The number of people making use of Lasting Power of Attorney (LPA) agreements has increased enormously in recent years. In fact, according to data from a Freedom of Information request, the number of LPAs has increased threefold since 2010.
This is undoubtedly a good thing; LPAs allow someone to nominate an ‘attorney’ – usually a friend or loved one – to step in and make decisions on their behalf should they no longer be able to do so.
Living With Dementia
The number of people with dementia is also rising – according to the Alzheimer’s Society there are currently 850,000 people in the UK living with dementia, and that is expected to pass the million mark by 2025. As a result, an LPA is an excellent piece of planning, ensuring that someone you trust is able to make decisions in your best interest should the need arise.
But what about the people that are asked to be an attorney? What does it mean for them?
For starters, it’s important to note that this is a significant responsibility. Generally people are advised to select friends or loved ones who are reliable to be their attorney, as there may be a lot of administration involved, such as sorting out a care home and keeping on top of paying the care fees. You will need to keep up-to-date records of the ‘donor’s’ affairs too.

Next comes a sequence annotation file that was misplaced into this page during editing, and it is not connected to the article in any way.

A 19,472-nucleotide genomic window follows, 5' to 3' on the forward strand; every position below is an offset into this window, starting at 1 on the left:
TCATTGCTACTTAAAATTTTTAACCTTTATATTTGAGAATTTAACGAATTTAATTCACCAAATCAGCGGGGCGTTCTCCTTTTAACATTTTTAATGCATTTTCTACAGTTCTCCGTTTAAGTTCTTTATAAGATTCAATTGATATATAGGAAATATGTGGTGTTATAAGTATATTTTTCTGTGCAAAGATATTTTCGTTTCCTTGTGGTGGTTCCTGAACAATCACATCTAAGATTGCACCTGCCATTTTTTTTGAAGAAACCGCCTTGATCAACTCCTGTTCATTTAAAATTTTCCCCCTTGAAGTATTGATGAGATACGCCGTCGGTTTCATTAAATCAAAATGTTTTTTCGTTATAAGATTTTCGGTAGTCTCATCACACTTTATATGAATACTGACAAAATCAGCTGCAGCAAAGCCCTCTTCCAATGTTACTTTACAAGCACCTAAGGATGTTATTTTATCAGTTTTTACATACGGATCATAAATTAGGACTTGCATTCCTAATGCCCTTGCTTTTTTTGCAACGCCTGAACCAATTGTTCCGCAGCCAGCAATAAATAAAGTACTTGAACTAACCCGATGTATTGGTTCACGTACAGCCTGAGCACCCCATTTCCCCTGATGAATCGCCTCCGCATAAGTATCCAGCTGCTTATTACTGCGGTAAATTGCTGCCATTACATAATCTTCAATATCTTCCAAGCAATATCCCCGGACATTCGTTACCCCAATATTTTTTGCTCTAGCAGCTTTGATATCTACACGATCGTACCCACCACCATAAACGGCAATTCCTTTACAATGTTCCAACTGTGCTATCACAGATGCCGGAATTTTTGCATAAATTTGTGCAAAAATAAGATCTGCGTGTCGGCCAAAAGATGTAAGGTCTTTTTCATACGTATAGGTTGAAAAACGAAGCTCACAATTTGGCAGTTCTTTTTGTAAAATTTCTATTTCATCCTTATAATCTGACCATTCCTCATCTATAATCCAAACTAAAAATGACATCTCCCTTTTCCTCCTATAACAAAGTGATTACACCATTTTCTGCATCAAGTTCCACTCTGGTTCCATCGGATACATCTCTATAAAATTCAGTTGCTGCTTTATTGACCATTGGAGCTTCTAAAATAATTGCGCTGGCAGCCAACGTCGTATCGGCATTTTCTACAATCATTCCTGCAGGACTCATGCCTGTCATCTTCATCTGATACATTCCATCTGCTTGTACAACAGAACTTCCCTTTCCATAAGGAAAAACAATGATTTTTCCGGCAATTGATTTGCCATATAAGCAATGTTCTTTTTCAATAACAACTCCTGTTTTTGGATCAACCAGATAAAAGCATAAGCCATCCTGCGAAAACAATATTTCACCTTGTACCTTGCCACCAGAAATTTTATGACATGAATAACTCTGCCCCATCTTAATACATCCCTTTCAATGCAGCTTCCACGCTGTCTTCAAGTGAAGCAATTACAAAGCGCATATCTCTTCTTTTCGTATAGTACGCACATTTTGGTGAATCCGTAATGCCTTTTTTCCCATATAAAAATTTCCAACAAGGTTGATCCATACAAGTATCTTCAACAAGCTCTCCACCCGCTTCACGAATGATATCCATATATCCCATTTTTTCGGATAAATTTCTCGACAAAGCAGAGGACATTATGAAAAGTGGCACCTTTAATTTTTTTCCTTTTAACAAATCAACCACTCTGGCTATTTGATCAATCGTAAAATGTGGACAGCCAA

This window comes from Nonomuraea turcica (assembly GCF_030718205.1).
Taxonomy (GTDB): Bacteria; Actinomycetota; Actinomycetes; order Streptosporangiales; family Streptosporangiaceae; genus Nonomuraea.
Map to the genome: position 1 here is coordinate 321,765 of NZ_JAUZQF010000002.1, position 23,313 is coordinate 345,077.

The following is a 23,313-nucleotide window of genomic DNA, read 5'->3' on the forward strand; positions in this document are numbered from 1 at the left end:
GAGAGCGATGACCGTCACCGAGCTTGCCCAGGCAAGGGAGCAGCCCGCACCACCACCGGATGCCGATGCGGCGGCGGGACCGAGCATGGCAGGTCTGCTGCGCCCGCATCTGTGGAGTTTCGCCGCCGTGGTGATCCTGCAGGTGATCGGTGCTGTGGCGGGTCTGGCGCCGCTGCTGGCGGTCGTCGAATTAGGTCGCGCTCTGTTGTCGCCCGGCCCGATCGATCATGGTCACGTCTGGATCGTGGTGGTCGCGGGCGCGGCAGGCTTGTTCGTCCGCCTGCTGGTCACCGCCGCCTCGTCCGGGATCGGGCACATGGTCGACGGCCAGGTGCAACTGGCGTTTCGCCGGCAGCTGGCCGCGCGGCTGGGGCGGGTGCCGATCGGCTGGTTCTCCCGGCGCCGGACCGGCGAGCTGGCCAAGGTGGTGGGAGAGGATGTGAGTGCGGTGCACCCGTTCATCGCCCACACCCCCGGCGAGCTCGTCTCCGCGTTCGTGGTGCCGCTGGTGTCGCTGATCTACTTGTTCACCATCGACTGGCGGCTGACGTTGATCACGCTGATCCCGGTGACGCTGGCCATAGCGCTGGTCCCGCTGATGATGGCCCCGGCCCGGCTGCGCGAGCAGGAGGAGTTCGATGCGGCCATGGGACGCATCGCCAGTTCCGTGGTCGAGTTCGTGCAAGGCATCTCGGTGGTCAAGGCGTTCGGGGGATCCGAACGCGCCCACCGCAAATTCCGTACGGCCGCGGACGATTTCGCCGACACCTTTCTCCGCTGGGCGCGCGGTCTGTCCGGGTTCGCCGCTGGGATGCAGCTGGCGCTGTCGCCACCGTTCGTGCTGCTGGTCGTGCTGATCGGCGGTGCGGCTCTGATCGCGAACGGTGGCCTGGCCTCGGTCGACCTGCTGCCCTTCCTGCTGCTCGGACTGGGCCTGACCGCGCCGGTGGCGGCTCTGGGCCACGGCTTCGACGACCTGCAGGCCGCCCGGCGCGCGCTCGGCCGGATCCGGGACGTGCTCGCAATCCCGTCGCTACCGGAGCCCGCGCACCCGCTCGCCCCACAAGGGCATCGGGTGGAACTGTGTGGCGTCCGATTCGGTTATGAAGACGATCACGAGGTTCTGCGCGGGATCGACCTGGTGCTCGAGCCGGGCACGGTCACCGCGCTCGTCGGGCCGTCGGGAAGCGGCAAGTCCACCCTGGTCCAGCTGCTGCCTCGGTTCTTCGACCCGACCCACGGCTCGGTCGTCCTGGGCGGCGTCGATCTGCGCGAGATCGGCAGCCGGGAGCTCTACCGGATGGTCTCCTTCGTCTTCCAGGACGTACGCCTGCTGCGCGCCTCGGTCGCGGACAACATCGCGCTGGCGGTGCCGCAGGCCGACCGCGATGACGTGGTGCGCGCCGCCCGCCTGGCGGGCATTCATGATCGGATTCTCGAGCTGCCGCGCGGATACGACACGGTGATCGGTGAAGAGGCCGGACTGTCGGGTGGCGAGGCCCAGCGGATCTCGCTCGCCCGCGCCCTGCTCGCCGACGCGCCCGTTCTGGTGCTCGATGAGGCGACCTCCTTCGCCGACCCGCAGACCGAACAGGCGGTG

At all times, you will need to act in the best interests of the person asking you to be their attorney, acting in accordance with the terms of the LPA.
What’s more, you cannot ask anyone else to take over your duties unless the donor has authorised you to do so.
Speak To The Donor
All of this will be unpaid too, though you will be able to claim reasonable expenses. If you believe that it may be too much for you, then it is important to speak to the donor in advance of the LPA being registered, before it is too late.
Jim Emsley, managing director from ELM Legal Services said: “The growing use of LPAs is excellent to see, as they can help give donors peace of mind that someone they trust is making decisions on their behalf. However, selecting the right attorney may be more complicated than it first appears, and it is vital that attorneys are clear on their responsibilities before taking on the role.”
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To speak with one of our specialist Wills & Probate Lawyers, please call us now on 0117 952 0698 or Make A Free Will Enquiry and we will discuss your current circumstances with you and explain all available options available to you.